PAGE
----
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Title

Cloud buster for cosmic orgone engineering

2014

Artist

Caroline Rothwell

England, Australia

1967 –

  • Details

    Date
    2014
    Media category
    Drawing
    Materials used
    copper leaf, vehicle exhaust emission, acrylic binder on Arches hot pressed archival paper
    Dimensions
    76.0 x 57.9 cm sheet
    Credit
    Purchased with funds provided by the Contemporary Collection Benefactors 2021
    Location
    Not on display
    Accession number
    179.2021
    Copyright
    © Caroline Rothwell

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    Artist information
    Caroline Rothwell

    Works in the collection

    4

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  • About

    Through drawing, sculpture, installation and painting, Caroline Rothwell considers how concepts and beliefs have shaped and transformed our contemporary world. In her practice, she interrogates ideas relating to consumption and the legacy of colonisation and explores the effect of human intervention on nature. Rothwell also engages with ideas surrounding geoengineering or climate engineering – the deliberate interventions to counteract climate change by manipulating the earth's climate system.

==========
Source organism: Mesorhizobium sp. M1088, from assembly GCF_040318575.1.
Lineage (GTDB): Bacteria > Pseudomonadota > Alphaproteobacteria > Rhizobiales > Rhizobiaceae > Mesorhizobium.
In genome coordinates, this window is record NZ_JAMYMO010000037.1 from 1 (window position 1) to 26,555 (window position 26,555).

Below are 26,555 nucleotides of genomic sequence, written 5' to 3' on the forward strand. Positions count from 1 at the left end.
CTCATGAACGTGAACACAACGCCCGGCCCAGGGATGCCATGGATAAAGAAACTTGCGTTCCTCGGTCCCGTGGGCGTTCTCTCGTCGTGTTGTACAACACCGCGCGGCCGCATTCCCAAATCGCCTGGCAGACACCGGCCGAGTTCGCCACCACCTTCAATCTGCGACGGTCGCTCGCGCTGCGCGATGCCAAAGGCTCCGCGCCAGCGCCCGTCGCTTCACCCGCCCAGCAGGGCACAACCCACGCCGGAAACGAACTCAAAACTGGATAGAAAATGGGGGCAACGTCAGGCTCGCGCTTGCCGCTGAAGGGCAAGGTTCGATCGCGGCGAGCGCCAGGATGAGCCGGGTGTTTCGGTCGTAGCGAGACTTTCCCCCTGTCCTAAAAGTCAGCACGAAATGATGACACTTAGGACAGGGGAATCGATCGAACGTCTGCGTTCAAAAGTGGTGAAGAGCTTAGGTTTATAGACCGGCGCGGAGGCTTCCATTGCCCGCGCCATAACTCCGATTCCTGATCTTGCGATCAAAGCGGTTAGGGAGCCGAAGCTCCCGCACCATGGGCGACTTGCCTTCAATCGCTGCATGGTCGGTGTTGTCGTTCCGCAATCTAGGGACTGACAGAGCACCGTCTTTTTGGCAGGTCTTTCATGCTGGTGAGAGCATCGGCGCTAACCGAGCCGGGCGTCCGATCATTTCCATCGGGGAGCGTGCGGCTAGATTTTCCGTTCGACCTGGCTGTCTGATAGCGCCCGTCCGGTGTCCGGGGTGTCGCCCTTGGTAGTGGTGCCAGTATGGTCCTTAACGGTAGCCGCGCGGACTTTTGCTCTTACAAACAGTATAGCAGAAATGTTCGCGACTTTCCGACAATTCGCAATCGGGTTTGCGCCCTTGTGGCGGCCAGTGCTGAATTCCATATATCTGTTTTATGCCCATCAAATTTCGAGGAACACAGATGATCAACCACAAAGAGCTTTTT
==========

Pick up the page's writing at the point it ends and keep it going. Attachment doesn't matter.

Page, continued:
This work on paper comes from a 2014 series that enlisted carbon emissions as an expressive medium. The composition has been painted with ‘inks’ made of industrial by-products. To produce these inks, Rothwell melted down white bronze on a camping stove and in a separate process scrapes the residue from car exhaust pipes before mixing it with a binding agent. Rothwell has found that different cars produce different colours, depending on the efficiency of the engine and the rustiness of the pipe.

    At first glance, the images depicted in this series appear to be scenes and subjects of industrial modernism: smokestacks, cannons, and airships, but on closer inspection we realise the technology depicted is speculative; climate modification technologies rather than mechanisation rooted in the Industrial Age. In this drawing, Rothwell depicts the ‘Cloud buster for cosmic orgone engineering’, a device developed by Austrian psychoanalyst Wilhelm Reich that purported to irrigate the world by producing clouds that could precipitate rain. As with all of Rothwell’s work, this compelling and beautifully rendered imagery forms a conceptually driven body of work that is shaped by meticulous research.

Other works by Caroline Rothwell